Learn to Play the Ukulele

My ukulele. Photo by Ariane Coffin.
My ukulele. Photo by Ariane Coffin.

It all started with a Facebook status. Fellow Geekmom Sarah proclaimed “I want to play the Ukulele!!!!” I had never even considered playing the ukulele before then, but upon reading that statement I realized that I, too, wanted to play the ukulele with a surge of excitement worthy of four exclamation points. Three would simply not do!

I immediately assumed a ukulele would be prohibitively expensive, as most musical instruments are. You know what they say when you assume things, right? Indeed I was wrong, a quick search revealed that you can buy a decent ukulele for $30-$50. It’s not pocket change, but it’s not a huge commitment either.

With the cost being not too much of an issue, I started really considering it. Was this going to be another short-lived attempt at a new hobby that will come and go? Lack of follow through does tend to be a problem of mine. However, being a saxophone player, playing music is an important part of my life and I figured the ukulele would be the perfect little instrument to play when I get five minutes here and there. No complicated set up or clean up required, unlike wind instruments.

Well, I went for it.

It’s been about two months since I bought my ukulele, and I love it! I’m able to play it a little bit almost every day. I sit my 4-month-old in front of me on the couch while I play and she loves to listen to the music. My 3-year-old is showing interest in strumming along, the ukulele is the perfect size for her little hands.

Want to know what resources I’ve used? Here’s how I got started.

The Ukulele

I knew nothing about ukuleles so I blindly searched “ukulele” in Amazon and bought the most popular, well-rated one that came with quality strings, namely a Kala KA-15S Mahogany Soprano Ukulele. It cost me around $50. There were cheaper models that were also well reviewed, but comments often mentioned that the cheaper strings should be upgraded for a better sound. I didn’t want to sacrifice the time to figure out how to replace strings, so I purchased the upgraded model.

Note that there are different size ukuleles. They are, from smaller to larger: soprano, concert, tenor, and baritone. I picked up a soprano, it being the more common size. I’m happy with it, but men (or people with larger hands) often prefer a larger ukulele as it gives them more room to play.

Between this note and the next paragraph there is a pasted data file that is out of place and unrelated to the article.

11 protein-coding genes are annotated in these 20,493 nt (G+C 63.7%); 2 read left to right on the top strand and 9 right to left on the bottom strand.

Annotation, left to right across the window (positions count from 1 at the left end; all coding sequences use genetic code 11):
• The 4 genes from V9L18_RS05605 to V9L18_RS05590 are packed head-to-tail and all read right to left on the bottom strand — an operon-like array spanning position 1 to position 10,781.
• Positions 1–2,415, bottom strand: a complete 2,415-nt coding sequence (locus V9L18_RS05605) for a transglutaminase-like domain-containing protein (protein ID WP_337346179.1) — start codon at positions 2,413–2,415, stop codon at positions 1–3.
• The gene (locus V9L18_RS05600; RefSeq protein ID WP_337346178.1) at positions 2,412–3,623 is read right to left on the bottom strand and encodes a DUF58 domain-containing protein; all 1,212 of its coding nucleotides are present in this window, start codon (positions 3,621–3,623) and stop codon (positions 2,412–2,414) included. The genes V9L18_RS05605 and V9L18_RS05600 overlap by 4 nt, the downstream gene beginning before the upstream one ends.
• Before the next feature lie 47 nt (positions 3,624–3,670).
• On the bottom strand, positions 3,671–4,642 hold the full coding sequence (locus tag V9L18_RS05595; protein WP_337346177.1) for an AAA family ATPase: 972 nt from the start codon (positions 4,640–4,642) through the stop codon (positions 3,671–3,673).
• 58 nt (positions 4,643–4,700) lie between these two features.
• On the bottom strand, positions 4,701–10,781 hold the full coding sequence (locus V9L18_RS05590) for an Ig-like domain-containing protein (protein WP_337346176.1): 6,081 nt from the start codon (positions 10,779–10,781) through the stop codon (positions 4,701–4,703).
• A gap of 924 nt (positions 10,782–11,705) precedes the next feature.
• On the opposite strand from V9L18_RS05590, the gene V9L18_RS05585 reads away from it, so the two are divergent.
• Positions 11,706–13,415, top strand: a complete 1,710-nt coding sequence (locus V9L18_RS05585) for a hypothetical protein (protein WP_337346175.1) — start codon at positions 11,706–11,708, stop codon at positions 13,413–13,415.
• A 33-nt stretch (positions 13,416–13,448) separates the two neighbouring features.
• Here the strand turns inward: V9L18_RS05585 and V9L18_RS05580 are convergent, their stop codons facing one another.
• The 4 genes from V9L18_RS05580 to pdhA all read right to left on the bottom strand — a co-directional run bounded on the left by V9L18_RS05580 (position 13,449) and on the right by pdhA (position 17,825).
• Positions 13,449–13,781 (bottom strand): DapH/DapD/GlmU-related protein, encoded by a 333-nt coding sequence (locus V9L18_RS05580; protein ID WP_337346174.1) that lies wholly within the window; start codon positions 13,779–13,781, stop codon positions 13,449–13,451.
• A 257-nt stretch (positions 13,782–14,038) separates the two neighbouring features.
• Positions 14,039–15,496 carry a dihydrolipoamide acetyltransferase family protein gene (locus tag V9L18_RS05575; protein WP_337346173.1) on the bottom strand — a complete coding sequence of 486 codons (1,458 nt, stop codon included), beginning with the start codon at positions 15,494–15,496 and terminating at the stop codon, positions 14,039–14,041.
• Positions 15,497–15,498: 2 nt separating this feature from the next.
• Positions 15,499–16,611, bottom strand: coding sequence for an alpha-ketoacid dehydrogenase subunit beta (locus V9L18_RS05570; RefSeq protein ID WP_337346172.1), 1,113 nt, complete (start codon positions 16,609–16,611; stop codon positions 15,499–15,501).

Across the board, reviewers suggested buying a ukulele tuner, so I purchased the Snark SN-6 Ukulele Tuner. I’m very glad I did! It’s a $10 gadget that makes tuning a breeze. The strings varied wildly from one tuning to the next at the beginning, but now they’ve settled into a place where only minor adjustments are needed.

The Online Resources

Upon delivery of my ukulele and tuner, the first thing I needed to figure out was how to use them! Luckily I remembered that former-Geekmom Kris Brodessa’s son, Brad, was an accomplished ukulele player. His website, Live ‘Ukulele, is an amazingly thorough resource. You can always count on geeks to be thorough if nothing else, isn’t that the best? The fact that he has video tutorials on how to play songs from Super Mario Brothers isn’t bad either!

Another excellent website is Ukulele Underground. Their video tutorials of various popular songs include 3 panes: the guy playing the song on the ukulele, the lyrics and chords, and a schema of the strings and frets you need to press to achieve the chords.

Last But Not Least, Ask Around!

Ask around on your social media outlets, ask your friends, ask your co-workers: Do you know anyone who plays the ukulele? I asked around at work, hoping I could find some uke’ players willing to start a lunch ukulele group with me. Lo and behold, there was already a lunch ukulele group at my office. I had no idea! So now I join them for lunch every Friday and we play along to some You Tube videos together. The better players help us beginners progress along and we all have fun!

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Ariane is a programmer married to another programmer. Together they have two little girls who don't stand a chance against their nerdy lineage. Ariane can also be found writing about STEM travel at Geekling's Guide to the Galaxy.